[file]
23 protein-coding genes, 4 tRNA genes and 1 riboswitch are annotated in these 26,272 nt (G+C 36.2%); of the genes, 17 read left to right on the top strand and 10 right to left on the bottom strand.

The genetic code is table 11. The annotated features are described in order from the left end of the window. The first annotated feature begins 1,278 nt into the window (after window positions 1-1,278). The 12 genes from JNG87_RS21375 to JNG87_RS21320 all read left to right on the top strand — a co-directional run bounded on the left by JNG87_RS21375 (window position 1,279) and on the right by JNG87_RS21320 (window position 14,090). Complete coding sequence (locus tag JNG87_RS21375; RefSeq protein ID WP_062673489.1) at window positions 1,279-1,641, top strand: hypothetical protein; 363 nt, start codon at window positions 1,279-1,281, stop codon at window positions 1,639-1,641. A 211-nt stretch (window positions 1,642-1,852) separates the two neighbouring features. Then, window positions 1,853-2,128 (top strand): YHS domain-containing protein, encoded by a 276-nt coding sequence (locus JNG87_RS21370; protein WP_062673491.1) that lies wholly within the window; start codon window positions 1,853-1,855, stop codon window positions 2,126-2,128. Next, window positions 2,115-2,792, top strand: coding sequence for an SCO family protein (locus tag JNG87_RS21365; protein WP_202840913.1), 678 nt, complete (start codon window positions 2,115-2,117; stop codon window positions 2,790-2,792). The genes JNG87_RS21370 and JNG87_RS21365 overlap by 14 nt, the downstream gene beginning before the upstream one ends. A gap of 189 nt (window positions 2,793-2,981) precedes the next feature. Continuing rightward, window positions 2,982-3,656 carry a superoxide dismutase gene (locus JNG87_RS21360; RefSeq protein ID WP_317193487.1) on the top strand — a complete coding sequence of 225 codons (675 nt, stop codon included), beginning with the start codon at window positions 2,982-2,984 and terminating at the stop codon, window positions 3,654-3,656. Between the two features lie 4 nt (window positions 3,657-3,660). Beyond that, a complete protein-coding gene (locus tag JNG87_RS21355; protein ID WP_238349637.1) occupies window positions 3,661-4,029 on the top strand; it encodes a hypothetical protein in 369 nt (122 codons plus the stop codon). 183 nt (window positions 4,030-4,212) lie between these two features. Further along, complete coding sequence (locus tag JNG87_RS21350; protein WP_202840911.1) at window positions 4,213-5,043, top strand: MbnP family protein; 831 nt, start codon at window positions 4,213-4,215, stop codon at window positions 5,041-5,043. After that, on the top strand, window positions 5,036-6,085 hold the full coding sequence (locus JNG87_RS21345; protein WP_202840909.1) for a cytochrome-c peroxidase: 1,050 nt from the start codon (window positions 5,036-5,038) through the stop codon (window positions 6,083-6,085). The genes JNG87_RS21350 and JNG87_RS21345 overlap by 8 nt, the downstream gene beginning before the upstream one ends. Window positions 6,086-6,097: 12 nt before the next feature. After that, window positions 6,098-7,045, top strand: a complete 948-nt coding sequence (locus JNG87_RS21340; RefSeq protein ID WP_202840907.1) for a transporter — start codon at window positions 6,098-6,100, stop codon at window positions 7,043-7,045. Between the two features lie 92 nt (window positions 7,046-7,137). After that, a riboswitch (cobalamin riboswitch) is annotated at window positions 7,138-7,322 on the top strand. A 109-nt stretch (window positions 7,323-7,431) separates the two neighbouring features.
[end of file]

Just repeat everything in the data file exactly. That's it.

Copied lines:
23 protein-coding genes, 4 tRNA genes and 1 riboswitch are annotated in these 26,272 nt (G+C 36.2%); of the genes, 17 read left to right on the top strand and 10 right to left on the bottom strand.

The genetic code is table 11. The annotated features are described in order from the left end of the window. The first annotated feature begins 1,278 nt into the window (after window positions 1-1,278). The 12 genes from JNG87_RS21375 to JNG87_RS21320 all read left to right on the top strand — a co-directional run bounded on the left by JNG87_RS21375 (window position 1,279) and on the right by JNG87_RS21320 (window position 14,090). Complete coding sequence (locus tag JNG87_RS21375; RefSeq protein ID WP_062673489.1) at window positions 1,279-1,641, top strand: hypothetical protein; 363 nt, start codon at window positions 1,279-1,281, stop codon at window positions 1,639-1,641. A 211-nt stretch (window positions 1,642-1,852) separates the two neighbouring features. Then, window positions 1,853-2,128 (top strand): YHS domain-containing protein, encoded by a 276-nt coding sequence (locus JNG87_RS21370; protein WP_062673491.1) that lies wholly within the window; start codon window positions 1,853-1,855, stop codon window positions 2,126-2,128. Next, window positions 2,115-2,792, top strand: coding sequence for an SCO family protein (locus tag JNG87_RS21365; protein WP_202840913.1), 678 nt, complete (start codon window positions 2,115-2,117; stop codon window positions 2,790-2,792). The genes JNG87_RS21370 and JNG87_RS21365 overlap by 14 nt, the downstream gene beginning before the upstream one ends. A gap of 189 nt (window positions 2,793-2,981) precedes the next feature. Continuing rightward, window positions 2,982-3,656 carry a superoxide dismutase gene (locus JNG87_RS21360; RefSeq protein ID WP_317193487.1) on the top strand — a complete coding sequence of 225 codons (675 nt, stop codon included), beginning with the start codon at window positions 2,982-2,984 and terminating at the stop codon, window positions 3,654-3,656. Between the two features lie 4 nt (window positions 3,657-3,660). Beyond that, a complete protein-coding gene (locus tag JNG87_RS21355; protein ID WP_238349637.1) occupies window positions 3,661-4,029 on the top strand; it encodes a hypothetical protein in 369 nt (122 codons plus the stop codon). 183 nt (window positions 4,030-4,212) lie between these two features. Further along, complete coding sequence (locus tag JNG87_RS21350; protein WP_202840911.1) at window positions 4,213-5,043, top strand: MbnP family protein; 831 nt, start codon at window positions 4,213-4,215, stop codon at window positions 5,041-5,043. After that, on the top strand, window positions 5,036-6,085 hold the full coding sequence (locus JNG87_RS21345; protein WP_202840909.1) for a cytochrome-c peroxidase: 1,050 nt from the start codon (window positions 5,036-5,038) through the stop codon (window positions 6,083-6,085). The genes JNG87_RS21350 and JNG87_RS21345 overlap by 8 nt, the downstream gene beginning before the upstream one ends. Window positions 6,086-6,097: 12 nt before the next feature. After that, window positions 6,098-7,045, top strand: a complete 948-nt coding sequence (locus JNG87_RS21340; RefSeq protein ID WP_202840907.1) for a transporter — start codon at window positions 6,098-6,100, stop codon at window positions 7,043-7,045. Between the two features lie 92 nt (window positions 7,046-7,137). After that, a riboswitch (cobalamin riboswitch) is annotated at window positions 7,138-7,322 on the top strand. A 109-nt stretch (window positions 7,323-7,431) separates the two neighbouring features.